EXHIBITION/Heroes - Bowie by Sukita
Until June 28
Palazzo Medici Riccardi, via Cavour 1, Florence
Ph. Mark Higashino
80-something Japanese photographer Masayoshi Sukita is best known for his long collaboration with the one and only “White Duke,” David Bowie. Out of it came the distinctive cover portrait for Heroes, Bowie’s twelfth studio album, carrier of his chart-topping song of the same name. OEO Firenze Art and Le Nozze di Figaro have teamed up with the Città Metropolitana di Firenze and the Comune to spotlight Sukita’s most iconic photographs of his creative hero and friend Bowie. Around 90 photographs—some of them on display in Italy for the first time—will be exhibited in Palazzo Medici Riccardi, while a range of related events and concerts will run concurrently. For more information, see www.oeoart.com.
“Remix” is the theme at the tenth edition of film festival Middle East Now, which will feature 44 films from Afghanistan, Syria, Iran, Israel, Turkey, Iraq and Saudi Arabia. In celebration of the ten-year milestone, the festival takes a look back, starting with its spotlighted director, Asghar Farhadi, the two-time Academy Award winning Iranian superstar who featured at the first edition when he was still an unknown. Farhadi’s participation brings with it a broadly Iran-focused section, headquartered at the Cinema Stensen. For the full program, see www.middleastnow.it.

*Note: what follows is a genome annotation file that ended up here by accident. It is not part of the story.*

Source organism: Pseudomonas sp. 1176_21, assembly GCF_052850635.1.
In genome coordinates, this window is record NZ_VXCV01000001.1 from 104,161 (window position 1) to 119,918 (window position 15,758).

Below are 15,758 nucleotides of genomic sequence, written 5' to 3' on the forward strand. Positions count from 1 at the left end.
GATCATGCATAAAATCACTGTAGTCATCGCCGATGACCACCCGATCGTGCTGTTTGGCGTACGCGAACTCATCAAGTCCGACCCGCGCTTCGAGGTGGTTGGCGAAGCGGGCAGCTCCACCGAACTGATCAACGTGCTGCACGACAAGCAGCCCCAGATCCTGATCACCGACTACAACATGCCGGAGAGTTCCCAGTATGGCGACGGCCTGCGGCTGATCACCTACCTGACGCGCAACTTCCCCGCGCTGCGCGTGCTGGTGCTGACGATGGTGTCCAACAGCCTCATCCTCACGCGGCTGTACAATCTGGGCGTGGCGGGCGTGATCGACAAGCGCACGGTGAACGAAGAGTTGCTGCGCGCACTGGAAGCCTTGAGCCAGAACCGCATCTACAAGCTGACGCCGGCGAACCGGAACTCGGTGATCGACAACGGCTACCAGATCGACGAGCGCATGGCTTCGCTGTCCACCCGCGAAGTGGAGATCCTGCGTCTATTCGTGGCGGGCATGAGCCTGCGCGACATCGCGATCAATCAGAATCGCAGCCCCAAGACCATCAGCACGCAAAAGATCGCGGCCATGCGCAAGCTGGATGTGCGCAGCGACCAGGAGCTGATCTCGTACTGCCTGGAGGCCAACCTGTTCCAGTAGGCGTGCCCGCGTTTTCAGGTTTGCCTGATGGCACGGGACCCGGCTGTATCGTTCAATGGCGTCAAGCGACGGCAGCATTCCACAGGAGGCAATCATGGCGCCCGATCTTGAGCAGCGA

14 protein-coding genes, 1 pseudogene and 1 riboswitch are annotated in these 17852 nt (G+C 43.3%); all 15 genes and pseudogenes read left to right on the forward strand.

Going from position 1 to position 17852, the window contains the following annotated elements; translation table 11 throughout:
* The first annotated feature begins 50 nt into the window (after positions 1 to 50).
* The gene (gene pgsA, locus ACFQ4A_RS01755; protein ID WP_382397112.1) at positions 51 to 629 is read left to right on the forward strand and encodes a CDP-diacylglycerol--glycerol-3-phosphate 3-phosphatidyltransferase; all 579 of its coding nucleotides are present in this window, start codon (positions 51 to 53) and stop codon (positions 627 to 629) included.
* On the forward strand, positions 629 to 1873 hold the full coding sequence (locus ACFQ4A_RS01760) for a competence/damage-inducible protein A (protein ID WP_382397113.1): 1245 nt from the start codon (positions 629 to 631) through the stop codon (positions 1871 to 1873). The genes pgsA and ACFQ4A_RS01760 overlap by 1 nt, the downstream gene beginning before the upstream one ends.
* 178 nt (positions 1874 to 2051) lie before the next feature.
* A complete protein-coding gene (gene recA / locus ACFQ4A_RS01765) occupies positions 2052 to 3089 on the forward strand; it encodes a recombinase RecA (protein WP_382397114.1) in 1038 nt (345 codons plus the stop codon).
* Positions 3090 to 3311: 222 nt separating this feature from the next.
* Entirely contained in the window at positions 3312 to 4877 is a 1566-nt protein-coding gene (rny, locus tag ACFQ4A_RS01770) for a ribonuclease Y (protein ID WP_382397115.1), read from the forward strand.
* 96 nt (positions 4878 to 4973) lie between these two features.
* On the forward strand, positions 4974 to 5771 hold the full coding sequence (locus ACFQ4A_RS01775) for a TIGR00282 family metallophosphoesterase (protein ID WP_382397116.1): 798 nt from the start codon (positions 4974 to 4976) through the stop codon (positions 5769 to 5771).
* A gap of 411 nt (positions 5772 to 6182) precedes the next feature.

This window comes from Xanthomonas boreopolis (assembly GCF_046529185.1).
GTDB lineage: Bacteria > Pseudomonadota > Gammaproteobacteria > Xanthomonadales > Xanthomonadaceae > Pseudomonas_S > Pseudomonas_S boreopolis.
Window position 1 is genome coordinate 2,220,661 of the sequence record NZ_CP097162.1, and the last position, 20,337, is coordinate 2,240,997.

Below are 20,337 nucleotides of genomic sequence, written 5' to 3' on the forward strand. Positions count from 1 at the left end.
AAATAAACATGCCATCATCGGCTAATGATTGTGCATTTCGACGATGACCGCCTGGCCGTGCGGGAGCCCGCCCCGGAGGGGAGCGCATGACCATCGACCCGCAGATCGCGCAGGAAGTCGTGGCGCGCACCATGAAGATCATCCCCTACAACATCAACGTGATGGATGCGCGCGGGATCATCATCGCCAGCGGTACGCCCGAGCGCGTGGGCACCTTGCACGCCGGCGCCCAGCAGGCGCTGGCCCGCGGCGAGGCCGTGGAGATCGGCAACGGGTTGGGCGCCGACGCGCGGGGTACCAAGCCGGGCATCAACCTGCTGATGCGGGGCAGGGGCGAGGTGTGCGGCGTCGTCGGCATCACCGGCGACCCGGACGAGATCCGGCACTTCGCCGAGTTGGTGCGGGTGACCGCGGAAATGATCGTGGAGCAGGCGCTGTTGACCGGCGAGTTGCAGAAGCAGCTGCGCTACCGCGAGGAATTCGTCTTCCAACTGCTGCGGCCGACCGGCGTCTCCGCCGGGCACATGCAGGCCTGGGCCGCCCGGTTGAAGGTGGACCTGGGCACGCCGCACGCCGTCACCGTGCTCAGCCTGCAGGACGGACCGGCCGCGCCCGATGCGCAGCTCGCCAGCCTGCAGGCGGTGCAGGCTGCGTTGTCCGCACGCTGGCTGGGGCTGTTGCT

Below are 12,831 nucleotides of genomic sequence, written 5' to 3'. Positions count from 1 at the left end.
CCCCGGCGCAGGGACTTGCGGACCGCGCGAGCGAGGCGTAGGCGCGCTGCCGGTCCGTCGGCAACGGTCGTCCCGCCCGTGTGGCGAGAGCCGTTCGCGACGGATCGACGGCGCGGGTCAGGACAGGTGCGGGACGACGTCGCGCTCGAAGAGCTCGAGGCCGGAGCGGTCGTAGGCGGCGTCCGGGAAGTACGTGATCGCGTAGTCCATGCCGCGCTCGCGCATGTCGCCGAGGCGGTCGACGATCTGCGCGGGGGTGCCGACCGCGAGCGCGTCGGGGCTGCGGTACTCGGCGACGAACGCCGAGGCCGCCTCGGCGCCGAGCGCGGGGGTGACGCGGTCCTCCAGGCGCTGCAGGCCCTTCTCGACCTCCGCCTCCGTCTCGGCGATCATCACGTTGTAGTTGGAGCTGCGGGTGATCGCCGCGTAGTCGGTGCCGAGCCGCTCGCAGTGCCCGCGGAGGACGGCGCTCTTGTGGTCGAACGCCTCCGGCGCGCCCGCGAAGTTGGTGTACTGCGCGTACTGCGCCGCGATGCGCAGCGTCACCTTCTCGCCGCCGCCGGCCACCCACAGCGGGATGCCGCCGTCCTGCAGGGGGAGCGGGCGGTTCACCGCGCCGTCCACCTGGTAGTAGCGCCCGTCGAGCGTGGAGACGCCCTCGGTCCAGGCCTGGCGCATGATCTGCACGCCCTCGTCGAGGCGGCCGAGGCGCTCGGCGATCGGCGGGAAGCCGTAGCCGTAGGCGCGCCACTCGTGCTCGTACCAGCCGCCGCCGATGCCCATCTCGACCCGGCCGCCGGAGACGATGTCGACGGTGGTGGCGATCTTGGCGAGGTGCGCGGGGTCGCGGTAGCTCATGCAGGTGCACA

Hike up to piazzale Michelangelo, forget about the panorama, and focus on your palate: the traveling Gelato Festival is coming back to Florence’s prime overlook. A year-round, competitive, itinerant event culminating in September, the Gelato Festival crosses the planet in search of the world’s tastiest ice cream. Gelato makers gussy up their creations and put their best flavors forward; both pro juries and the public tick off their favorite tastes on a ballot, determining who advances. But let’s be honest—the competition really isn’t your top concern, is it? Enjoy sampling the sweet treats of some 16 Italian and European gelatai, against the backdrop of Poggi’s panorama, basking in the knowledge that gelato began here in the Renaissance city (see: Bernardo Buontalenti). For more information, visit www.gelatofestival.com.
Wardrobe could use a spring refresh? Rifle through the vintage-filled racks at Serre Torrigiani, where for the second time palliative care organization FILE will host an open-air market for a fine cause. (Last year, the market raised some 18,000 euro to support their work assisting palliative care patients and their families.) Expect a plethora of coveted designer merch and one-of-a-kind pieces, all generously donated; garments, accessories and jewelry for men, women and children will be up for sale. Beyond the bargain shopping, enjoy live music, children’s activities curated by the Labsitters group and an ample selection of street foods from Terra Rossa, the outfit usually set up in the Parco della Carraia, moonlighting at Serre Torrigiani for the occasion. For more information, see www.leniterapia.it.
Ph. Giardino Iris